Pixar is a studio that is not without its flaws. Its first serious hiccup was in 2006 with Cars and then it really tripped over its own feet with the rock-stupid sequel, five years later. The first sequence of Up is a masterpiece, but the rest of the film fails to live up to its promise. I go back and forth on how trenchant WALL-E’s social commentary really is, especially with how it is wielded like a sledgehammer. Brave was strange step in the right direction, but then Monster’s University was completely forgettable. Earlier this year we had Pixar’s magnum opus, Inside Out, and now we have The Good Dinosaur.

The Good Dinosaur falls solidly into B-grade Pixar material, right alongside A Bug’s Life, Monster’s Inc., and Up. It hits all the notes you expect it to, but never reaches the astronomical precedent that the studio has managed to replicate with so many films, a feat that is truly incredible when one considers it. Even the classic Walt Disney animated films missed about as often as they hit. Seen in the massive shadow of Inside Out, Dinosaur pales in comparison. But it is nevertheless a film you don’t want to miss, particularly in the theater, where you can enjoy its magnificent visuals, which replicate the real world just as incredibly as Inside Out manufactured an imagined one.

The introductory scenes establish that the dinosaur extinction-causing comet narrowly missed the earth, so now dinosaurs coexist with early forms of humans. Apparently, they have also advanced evolutionarily to the point where they are capable of speaking and agriculture, an absurdity that the film plays completely straight, so you learn just to accept it. The eponymous dinosaur is Arlo, the runt of the litter of apatosauruses. His parents are Henry and Ida (Jeffrey Wright and Frances McDormand), and he has a tough brother and clever sister, Buck and Libby. They run a modest subsistence farm that keeps them fed and safe, but Arlo, small both in stature and courage, isn’t of much help.

After a family tragedy caused by the intervention of a small, mute cave boy, Arlo becomes separated from his home and is cast into a harsh wilderness, bruised and without much chance of survival. He and the cave boy, whom he names Spot, become forced to travel with one another, so Arlo can be reunited with his family once again.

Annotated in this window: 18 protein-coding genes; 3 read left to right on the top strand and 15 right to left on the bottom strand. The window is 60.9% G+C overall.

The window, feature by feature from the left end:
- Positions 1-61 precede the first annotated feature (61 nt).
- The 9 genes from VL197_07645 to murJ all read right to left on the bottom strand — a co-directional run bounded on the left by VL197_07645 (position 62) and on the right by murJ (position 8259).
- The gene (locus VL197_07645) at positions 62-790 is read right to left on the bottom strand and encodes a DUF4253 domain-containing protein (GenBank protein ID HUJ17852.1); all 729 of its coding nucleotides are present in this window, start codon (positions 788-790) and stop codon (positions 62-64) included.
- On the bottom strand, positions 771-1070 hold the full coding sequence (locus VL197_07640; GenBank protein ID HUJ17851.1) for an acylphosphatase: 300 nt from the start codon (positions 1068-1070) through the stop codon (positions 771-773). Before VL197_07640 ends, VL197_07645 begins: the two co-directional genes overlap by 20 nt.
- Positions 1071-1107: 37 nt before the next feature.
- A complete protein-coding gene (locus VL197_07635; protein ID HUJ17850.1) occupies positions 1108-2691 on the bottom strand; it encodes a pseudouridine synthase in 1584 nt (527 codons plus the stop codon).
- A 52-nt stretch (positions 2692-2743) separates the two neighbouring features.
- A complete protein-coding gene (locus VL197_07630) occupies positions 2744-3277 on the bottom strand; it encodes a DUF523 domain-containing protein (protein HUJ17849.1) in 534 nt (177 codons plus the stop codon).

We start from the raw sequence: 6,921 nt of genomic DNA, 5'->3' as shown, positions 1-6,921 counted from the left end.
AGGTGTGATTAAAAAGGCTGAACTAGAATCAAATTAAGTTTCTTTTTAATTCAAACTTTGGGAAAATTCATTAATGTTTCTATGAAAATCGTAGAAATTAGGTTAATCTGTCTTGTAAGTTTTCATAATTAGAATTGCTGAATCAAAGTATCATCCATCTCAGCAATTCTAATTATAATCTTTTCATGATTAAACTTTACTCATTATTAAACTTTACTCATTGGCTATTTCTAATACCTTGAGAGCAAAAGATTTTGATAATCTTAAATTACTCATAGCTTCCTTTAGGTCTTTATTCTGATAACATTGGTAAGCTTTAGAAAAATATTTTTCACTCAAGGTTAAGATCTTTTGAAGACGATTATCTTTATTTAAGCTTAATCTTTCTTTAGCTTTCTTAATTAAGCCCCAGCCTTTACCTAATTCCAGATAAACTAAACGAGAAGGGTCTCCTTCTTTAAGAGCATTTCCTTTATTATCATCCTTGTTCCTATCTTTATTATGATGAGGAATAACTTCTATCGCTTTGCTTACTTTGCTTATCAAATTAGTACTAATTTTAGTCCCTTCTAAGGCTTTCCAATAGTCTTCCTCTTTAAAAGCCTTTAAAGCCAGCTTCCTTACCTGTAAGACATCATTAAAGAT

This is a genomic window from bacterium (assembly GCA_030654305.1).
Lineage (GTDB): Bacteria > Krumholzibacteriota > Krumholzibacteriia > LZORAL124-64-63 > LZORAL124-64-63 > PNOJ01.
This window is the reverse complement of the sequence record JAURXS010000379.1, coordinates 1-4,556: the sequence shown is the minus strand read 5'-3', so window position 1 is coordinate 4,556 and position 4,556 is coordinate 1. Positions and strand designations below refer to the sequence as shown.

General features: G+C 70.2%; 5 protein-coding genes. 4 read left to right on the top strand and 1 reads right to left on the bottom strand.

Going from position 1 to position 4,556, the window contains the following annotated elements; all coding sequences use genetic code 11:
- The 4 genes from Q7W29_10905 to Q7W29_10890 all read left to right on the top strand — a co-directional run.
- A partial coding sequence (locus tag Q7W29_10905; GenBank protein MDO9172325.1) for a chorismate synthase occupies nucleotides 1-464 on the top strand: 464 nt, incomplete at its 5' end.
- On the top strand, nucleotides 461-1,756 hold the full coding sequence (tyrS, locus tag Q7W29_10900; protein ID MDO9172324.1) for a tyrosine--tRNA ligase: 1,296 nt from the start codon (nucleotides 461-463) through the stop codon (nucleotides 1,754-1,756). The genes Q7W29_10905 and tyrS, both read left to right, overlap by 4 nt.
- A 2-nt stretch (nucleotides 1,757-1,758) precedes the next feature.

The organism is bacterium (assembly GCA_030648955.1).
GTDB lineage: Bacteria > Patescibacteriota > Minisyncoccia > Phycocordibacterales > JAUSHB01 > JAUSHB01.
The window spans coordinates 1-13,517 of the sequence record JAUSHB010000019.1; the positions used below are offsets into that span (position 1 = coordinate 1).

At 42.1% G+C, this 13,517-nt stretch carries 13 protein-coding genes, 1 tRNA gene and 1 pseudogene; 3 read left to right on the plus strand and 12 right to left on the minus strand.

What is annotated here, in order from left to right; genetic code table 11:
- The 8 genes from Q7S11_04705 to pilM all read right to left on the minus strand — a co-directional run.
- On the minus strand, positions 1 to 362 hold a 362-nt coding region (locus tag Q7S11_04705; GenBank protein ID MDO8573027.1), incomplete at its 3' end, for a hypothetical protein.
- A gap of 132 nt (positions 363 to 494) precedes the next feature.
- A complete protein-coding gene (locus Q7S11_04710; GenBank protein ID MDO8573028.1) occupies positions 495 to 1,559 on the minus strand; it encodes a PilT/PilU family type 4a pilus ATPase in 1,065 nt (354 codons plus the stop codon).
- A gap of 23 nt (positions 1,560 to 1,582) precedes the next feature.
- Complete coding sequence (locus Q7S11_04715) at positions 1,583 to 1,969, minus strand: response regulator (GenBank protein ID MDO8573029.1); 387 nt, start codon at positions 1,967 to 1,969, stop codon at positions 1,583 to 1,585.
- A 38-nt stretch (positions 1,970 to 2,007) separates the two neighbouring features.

The story sounds simpler than it comes across, because like many good Pixar films, the broad strokes can appeal to children, but they belie a much deeper, emotional story. The Good Dinosaur is about loss, forgiveness and playing the cards you’ve been dealt. Arlo’s character arc is one of the best in Pixar history, and is bolstered by a terrific, sensitive vocal performance by child actor, Raymond Ochoa. Without much in the way of a central antagonist other than the elements and his own limitations, Arlo carries most of the story on his slight shoulders, which sets the film apart from the rest of the ensemble-centric Pixar canon. That said, the supporting cast is filled with the voices of Anna Paquin, A. J. Buckley, Steve Zahn, and the great Sam Elliott. First-time feature-director Peter Sohn (whose likeness inspired the character of Russell in Up) makes a memorable cameo as Forrest Woodbush, a crackpot Styracosaurus whose advice provides the spark for the story.

The straightforwardness of the story holds it back from reaching the complexity of Pixar’s best films, but its visuals are among the absolute best in animation history. Sweeping landscape vistas reminded me of the thrilling flyover shots from the Lord of the Rings trilogy, as well as a particularly wonderful shot of the characters’ silhouettes against a setting sun. In stark contrast are the designs of those characters, which are strikingly cartoonish in comparison to the photorealistic environments in which they dwell. Yet the contrast works perhaps even better than a more literal approach would, because the sight of an adorably green and wide-eyed little dinosaur shrinking back from cold, driving rain all alone in the world is an image you will not soon forget. On a brass-tacks level, I did not see the film in 3D, but can’t imagine missing it.

The Good Dinosaur is far from Pixar’s best work, but it is a great start to Sohn’s career, and a more-than-worthy entry to the studio’s superlative oeuvre.